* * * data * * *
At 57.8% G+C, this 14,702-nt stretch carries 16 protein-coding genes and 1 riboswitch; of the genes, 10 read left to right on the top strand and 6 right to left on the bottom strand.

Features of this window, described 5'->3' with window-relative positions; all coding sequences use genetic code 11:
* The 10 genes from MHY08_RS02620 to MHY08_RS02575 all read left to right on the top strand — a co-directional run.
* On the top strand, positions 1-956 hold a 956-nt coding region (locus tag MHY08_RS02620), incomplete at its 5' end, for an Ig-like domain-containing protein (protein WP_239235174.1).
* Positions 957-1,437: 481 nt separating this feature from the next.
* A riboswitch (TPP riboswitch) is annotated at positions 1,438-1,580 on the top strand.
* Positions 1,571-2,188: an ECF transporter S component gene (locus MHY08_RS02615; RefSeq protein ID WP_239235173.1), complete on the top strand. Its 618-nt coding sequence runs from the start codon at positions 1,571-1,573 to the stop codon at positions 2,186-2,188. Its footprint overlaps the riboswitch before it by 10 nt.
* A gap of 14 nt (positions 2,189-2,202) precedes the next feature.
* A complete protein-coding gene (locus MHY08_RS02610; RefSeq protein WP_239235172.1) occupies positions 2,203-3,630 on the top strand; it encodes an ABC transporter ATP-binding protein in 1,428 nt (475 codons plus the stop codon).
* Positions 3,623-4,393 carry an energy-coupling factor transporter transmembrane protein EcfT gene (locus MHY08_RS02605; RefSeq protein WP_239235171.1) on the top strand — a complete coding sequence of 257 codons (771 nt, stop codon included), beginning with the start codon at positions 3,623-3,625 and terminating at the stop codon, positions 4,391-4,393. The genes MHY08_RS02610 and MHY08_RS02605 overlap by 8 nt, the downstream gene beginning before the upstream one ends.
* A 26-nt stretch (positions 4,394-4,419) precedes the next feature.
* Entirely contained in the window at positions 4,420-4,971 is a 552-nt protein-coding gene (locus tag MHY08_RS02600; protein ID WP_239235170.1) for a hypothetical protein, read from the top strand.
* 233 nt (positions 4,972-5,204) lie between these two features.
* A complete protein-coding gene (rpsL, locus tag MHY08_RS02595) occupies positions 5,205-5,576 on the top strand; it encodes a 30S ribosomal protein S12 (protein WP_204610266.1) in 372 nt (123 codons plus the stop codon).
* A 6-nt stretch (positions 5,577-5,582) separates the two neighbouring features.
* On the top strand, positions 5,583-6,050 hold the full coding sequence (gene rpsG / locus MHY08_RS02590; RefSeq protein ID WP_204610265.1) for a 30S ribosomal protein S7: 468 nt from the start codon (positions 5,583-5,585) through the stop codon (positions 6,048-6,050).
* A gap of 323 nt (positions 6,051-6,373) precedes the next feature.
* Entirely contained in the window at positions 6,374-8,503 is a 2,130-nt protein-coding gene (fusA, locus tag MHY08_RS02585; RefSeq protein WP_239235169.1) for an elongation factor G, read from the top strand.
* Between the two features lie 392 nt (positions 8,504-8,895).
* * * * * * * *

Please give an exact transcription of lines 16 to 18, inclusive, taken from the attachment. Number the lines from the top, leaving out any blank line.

* On the top strand, positions 5,583-6,050 hold the full coding sequence (gene rpsG / locus MHY08_RS02590; RefSeq protein ID WP_204610265.1) for a 30S ribosomal protein S7: 468 nt from the start codon (positions 5,583-5,585) through the stop codon (positions 6,048-6,050).
* A gap of 323 nt (positions 6,051-6,373) precedes the next feature.
* Entirely contained in the window at positions 6,374-8,503 is a 2,130-nt protein-coding gene (fusA, locus tag MHY08_RS02585; RefSeq protein WP_239235169.1) for an elongation factor G, read from the top strand.